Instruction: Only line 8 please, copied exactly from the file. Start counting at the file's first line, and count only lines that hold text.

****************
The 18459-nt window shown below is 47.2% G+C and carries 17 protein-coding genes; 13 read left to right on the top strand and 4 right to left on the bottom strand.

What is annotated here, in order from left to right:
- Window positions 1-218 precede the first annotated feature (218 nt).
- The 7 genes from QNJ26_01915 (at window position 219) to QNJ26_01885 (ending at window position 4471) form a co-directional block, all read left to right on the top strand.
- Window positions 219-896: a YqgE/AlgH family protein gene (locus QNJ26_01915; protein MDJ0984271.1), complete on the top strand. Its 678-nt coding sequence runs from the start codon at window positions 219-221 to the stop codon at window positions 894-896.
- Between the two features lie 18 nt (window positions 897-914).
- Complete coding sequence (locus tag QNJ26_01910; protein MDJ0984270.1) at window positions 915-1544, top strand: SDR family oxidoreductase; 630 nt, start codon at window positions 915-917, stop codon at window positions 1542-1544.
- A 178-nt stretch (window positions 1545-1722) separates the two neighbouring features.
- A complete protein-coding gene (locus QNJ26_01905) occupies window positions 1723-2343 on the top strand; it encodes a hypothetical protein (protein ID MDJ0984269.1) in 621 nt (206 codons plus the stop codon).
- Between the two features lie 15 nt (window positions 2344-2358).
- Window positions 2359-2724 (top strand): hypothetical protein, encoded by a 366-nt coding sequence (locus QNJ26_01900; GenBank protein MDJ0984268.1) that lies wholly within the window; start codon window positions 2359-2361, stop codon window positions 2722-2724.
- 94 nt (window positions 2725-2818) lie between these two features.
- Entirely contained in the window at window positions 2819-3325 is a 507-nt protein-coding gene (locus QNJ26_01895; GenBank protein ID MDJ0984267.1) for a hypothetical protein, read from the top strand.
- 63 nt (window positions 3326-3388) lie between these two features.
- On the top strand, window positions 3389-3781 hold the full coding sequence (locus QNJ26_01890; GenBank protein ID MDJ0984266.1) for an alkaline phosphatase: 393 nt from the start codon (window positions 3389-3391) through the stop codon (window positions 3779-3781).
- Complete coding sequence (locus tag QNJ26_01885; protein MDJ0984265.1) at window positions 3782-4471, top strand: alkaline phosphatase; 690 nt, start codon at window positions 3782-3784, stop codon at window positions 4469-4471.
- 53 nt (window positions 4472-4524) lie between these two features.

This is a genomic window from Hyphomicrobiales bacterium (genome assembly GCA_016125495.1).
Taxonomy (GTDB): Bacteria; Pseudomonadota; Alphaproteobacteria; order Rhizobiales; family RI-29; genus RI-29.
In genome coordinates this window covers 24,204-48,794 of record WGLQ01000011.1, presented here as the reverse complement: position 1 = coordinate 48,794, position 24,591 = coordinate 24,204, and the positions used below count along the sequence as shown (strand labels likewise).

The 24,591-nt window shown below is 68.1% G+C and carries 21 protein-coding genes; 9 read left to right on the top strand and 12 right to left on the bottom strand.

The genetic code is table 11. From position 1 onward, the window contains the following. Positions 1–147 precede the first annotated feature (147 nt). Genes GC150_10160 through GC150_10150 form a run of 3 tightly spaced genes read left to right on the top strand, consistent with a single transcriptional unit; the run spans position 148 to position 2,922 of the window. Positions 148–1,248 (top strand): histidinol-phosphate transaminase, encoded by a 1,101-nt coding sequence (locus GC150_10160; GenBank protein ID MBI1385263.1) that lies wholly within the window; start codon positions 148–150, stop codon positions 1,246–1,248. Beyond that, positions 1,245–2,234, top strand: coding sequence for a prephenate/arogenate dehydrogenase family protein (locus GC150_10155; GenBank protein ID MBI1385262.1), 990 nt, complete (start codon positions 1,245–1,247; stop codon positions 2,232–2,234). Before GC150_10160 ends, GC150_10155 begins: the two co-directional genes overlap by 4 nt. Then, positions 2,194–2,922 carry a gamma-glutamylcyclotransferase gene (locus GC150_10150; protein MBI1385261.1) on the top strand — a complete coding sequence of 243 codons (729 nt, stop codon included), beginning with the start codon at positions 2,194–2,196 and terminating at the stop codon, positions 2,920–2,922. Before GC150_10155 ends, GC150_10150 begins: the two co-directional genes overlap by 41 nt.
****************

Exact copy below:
- A 178-nt stretch (window positions 1545-1722) separates the two neighbouring features.